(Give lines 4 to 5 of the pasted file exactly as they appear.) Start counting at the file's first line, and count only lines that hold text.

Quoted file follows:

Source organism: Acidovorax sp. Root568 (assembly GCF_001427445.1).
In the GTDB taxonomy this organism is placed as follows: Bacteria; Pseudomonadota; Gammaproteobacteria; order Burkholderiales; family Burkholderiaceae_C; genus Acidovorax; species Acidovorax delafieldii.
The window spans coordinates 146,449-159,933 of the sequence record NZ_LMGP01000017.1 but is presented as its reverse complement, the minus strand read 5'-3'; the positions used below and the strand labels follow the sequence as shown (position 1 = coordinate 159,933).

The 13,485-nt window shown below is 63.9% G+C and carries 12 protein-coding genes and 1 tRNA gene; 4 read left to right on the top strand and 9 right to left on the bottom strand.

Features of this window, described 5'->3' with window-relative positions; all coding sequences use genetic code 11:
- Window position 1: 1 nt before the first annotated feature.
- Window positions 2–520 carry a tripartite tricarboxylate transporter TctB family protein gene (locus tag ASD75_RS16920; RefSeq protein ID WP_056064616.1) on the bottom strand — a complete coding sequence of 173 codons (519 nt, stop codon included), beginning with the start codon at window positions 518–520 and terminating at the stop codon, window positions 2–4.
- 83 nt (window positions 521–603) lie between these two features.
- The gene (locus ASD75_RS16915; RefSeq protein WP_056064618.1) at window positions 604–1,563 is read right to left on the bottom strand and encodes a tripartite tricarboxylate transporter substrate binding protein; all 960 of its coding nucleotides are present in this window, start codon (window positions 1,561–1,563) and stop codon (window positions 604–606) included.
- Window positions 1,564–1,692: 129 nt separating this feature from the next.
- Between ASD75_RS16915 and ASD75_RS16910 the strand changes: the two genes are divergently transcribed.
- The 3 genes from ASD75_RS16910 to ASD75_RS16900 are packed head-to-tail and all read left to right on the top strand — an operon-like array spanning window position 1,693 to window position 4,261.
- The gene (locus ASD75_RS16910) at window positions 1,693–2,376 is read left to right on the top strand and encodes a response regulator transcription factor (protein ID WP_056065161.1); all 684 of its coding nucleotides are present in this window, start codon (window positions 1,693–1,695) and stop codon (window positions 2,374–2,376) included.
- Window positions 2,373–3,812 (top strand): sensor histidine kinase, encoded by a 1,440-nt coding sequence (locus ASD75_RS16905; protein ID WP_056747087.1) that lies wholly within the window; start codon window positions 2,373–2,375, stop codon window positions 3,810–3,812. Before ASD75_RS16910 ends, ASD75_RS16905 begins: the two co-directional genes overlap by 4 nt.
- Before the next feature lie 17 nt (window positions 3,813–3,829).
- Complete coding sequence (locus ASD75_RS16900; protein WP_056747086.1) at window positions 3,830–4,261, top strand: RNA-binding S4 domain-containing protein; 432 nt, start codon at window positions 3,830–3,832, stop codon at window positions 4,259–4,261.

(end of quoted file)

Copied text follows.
The 13,485-nt window shown below is 63.9% G+C and carries 12 protein-coding genes and 1 tRNA gene; 4 read left to right on the top strand and 9 right to left on the bottom strand.

Features of this window, described 5'->3' with window-relative positions; all coding sequences use genetic code 11: